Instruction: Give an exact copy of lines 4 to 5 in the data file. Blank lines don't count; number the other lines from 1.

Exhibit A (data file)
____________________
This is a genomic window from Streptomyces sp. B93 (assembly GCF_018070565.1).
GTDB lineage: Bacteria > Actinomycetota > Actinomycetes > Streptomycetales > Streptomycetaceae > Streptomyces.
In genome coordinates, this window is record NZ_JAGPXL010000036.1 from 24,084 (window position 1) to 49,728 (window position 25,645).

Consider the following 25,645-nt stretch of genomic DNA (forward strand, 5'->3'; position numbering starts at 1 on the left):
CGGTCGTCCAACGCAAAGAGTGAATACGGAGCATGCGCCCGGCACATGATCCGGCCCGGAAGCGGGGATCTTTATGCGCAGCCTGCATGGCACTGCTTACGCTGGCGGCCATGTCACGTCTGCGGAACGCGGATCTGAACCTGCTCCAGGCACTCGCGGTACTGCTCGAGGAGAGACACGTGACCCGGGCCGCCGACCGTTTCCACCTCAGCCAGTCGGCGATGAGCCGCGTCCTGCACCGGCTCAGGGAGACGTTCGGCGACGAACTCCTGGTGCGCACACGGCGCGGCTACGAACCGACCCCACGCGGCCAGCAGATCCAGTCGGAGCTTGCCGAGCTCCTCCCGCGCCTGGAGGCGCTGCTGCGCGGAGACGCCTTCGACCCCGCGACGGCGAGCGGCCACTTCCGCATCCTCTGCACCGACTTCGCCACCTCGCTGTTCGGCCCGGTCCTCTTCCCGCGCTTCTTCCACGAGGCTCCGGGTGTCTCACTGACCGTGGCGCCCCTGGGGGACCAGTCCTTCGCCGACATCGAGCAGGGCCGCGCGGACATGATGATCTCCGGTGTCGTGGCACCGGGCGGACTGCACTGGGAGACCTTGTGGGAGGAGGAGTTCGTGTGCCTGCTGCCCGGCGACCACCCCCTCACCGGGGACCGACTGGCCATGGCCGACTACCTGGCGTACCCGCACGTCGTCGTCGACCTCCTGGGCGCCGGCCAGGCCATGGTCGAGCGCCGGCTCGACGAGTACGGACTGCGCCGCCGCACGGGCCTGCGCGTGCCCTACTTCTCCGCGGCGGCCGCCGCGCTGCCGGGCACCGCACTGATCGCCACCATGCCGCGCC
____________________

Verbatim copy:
Consider the following 25,645-nt stretch of genomic DNA (forward strand, 5'->3'; position numbering starts at 1 on the left):
CGGTCGTCCAACGCAAAGAGTGAATACGGAGCATGCGCCCGGCACATGATCCGGCCCGGAAGCGGGGATCTTTATGCGCAGCCTGCATGGCACTGCTTACGCTGGCGGCCATGTCACGTCTGCGGAACGCGGATCTGAACCTGCTCCAGGCACTCGCGGTACTGCTCGAGGAGAGACACGTGACCCGGGCCGCCGACCGTTTCCACCTCAGCCAGTCGGCGATGAGCCGCGTCCTGCACCGGCTCAGGGAGACGTTCGGCGACGAACTCCTGGTGCGCACACGGCGCGGCTACGAACCGACCCCACGCGGCCAGCAGATCCAGTCGGAGCTTGCCGAGCTCCTCCCGCGCCTGGAGGCGCTGCTGCGCGGAGACGCCTTCGACCCCGCGACGGCGAGCGGCCACTTCCGCATCCTCTGCACCGACTTCGCCACCTCGCTGTTCGGCCCGGTCCTCTTCCCGCGCTTCTTCCACGAGGCTCCGGGTGTCTCACTGACCGTGGCGCCCCTGGGGGACCAGTCCTTCGCCGACATCGAGCAGGGCCGCGCGGACATGATGATCTCCGGTGTCGTGGCACCGGGCGGACTGCACTGGGAGACCTTGTGGGAGGAGGAGTTCGTGTGCCTGCTGCCCGGCGACCACCCCCTCACCGGGGACCGACTGGCCATGGCCGACTACCTGGCGTACCCGCACGTCGTCGTCGACCTCCTGGGCGCCGGCCAGGCCATGGTCGAGCGCCGGCTCGACGAGTACGGACTGCGCCGCCGCACGGGCCTGCGCGTGCCCTACTTCTCCGCGGCGGCCGCCGCGCTGCCGGGCACCGCACTGATCGCCACCATGCCGCGCC